This movie called for an ap­proach that used more hu­mor and had a more adult level of vi­o­lence and even a bit of sex. For the for­mer, Oliva says Tucker’s in­stincts were the strong­est in­flu­ence. “James is a mas­ter of know­ing when to put a joke in or when to add some lev­ity (from having worked on) Brave and the Bold,” he says. “I learned a lot from work­ing with him.”

Mak­ing it for the Fans

“I was told to make this as adult as you can, make it some­thing you want to see, so I re­ally wrote for a fan like my­self,” says Cor­son. “I tried to throw in as much as I could and make the world as dark and as vi­cious and as vi­o­lent as Gotham re­ally is.”

There also was a chance to have a lot of fun. “I knew I wanted to see the prop­erty room at Arkham, which I can’t be­lieve no­body has ever done be­fore,” says Cor­son. “I love the idea of th­ese guys play­ing with other vil­lains’ weapons, which is su­per fun.”

Fig­ur­ing out char­ac­ter de­signs — a task han­dled by Jon Suzuki — that worked in an­i­ma­tion but still evoked the game was an­other chal­lenge. “The videogames are CGI and it’s re­ally hard for us to try to repli­cate that, so we tried to find a styl­ized ver­sion of the videogames and what we did is we looked at Bat­man,” says Oliva. “When­ever we de­sign a show, we always base it on our main char­ac­ter.”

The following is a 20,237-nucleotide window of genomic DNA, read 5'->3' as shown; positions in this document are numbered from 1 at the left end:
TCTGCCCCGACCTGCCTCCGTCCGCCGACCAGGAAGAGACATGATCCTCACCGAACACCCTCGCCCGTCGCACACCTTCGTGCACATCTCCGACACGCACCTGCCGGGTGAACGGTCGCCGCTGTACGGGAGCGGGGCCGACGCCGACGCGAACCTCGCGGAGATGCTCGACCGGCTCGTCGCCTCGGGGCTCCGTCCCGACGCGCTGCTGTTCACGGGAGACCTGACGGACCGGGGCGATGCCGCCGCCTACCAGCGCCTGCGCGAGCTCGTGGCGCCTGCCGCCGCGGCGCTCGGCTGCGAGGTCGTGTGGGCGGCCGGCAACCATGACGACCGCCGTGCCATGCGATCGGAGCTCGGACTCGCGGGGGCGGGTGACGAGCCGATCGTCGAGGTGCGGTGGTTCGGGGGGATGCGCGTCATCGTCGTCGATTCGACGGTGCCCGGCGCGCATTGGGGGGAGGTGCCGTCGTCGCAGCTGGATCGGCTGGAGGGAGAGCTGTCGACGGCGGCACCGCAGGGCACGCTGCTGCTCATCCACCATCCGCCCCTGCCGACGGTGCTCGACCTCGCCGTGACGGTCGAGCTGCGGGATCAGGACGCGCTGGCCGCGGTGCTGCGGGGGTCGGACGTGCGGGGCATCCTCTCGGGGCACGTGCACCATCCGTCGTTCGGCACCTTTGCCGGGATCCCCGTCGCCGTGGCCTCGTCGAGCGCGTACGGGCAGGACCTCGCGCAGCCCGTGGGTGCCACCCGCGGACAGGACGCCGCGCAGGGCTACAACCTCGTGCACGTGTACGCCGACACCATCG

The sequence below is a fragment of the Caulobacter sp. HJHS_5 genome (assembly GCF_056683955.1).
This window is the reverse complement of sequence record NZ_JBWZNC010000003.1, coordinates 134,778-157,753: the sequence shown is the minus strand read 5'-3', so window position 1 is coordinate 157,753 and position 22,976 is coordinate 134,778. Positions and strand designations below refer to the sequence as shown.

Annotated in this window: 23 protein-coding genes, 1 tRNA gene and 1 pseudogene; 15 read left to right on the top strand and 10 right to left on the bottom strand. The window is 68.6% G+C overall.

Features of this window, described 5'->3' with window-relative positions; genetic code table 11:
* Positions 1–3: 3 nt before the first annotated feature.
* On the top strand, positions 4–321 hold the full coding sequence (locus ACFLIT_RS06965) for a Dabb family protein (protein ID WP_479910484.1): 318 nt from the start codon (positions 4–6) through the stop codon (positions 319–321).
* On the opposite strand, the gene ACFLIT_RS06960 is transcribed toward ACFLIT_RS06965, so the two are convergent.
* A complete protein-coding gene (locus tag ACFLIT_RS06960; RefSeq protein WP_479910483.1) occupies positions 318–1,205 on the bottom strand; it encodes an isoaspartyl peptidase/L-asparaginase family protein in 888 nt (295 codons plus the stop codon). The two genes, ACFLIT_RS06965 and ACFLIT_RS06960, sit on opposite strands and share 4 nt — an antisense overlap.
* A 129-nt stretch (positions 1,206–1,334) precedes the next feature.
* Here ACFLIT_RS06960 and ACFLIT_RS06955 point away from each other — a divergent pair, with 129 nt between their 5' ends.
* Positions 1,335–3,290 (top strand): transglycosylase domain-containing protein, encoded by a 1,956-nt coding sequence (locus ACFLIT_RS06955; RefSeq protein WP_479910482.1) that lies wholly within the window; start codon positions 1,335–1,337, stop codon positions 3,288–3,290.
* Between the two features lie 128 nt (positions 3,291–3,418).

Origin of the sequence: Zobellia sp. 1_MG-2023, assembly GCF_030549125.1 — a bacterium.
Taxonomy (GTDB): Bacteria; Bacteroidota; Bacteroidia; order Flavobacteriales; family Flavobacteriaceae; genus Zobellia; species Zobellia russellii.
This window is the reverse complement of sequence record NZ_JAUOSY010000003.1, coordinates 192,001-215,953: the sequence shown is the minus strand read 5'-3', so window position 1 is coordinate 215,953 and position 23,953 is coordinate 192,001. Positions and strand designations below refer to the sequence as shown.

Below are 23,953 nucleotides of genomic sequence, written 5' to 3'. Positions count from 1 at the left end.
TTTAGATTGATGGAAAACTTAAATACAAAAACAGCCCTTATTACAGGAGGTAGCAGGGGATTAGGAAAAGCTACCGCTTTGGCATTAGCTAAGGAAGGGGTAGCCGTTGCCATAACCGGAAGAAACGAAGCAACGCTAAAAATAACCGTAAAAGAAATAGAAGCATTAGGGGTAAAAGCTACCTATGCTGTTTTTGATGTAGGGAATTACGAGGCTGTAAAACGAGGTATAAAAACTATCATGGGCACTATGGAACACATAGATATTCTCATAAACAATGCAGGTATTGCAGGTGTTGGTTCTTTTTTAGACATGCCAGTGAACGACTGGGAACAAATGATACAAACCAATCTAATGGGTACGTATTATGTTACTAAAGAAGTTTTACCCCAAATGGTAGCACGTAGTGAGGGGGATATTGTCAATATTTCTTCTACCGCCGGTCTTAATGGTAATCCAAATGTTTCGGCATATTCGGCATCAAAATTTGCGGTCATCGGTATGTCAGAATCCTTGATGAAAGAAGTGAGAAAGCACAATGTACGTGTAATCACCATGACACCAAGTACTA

Map­ping the pro­por­tions of the video game ver­sion of Bat­man over to an­i­ma­tion al­lowed the crew to fig­ure out pro­por­tions that would work for the other char­ac­ters.

Oliva says his fa­vorite de­sign was the one he came up with for Har­ley Quinn, where nei­ther the cos­tume she wears in the game or in the cur­rent comics seemed right. “I ba­si­cally took Bruce Timm’s clas­sic de­sign and, on my desk I have the Adam Hughes Girls of the DC Uni­verse Har­ley statue, that I love, and so I was look­ing at that and it was like that’s what I want,” he says. “I want her to pull off her hat and her pig­tails ba­si­cally fit into where those lit­tle ear things are on her Har­ley out­fit. And then what I did is I took that clas­sic look and I gave it kind of a punk, Tank Girl feel.”

An­other el­e­ment bor­rowed from the video game are the ac­tion se­quences, par­tic­u­larly the fight scenes. “It’s bal­let for men, be­cause it’s just re­ally a highly chore­ographed dance,” says Oliva, cit­ing as in­flu­ences 1980s ac­tion films, Hong Kong fight chore­og­ra­phy and Bruce Lee. “I’m just like, I’m go­ing to put all things that I love into my ac­tion se­quences, whether it’s a hand-to-hand fight or a big chase se­quence ...

“The nice thing about an­i­ma­tion is I don’t have to worry about the stunt man com­plain­ing that he can’t do this par­tic­u­lar move that I’ve told him to do. If I can draw it, Bat­man is gonna do it!”

Chou ( Ap­ple­seed: Ex Machina, Halo Le­gends), the DVD and Blu­ray ($30.99) were pre­vi­ously an­nounced to con­tain direc­tor’s com­men­tary and 11 makingof fea­turettes, plus a 12-song sound­track from artists like Skrillex, nishi-ken and RAM RIDER. [Re­lease date: July 22]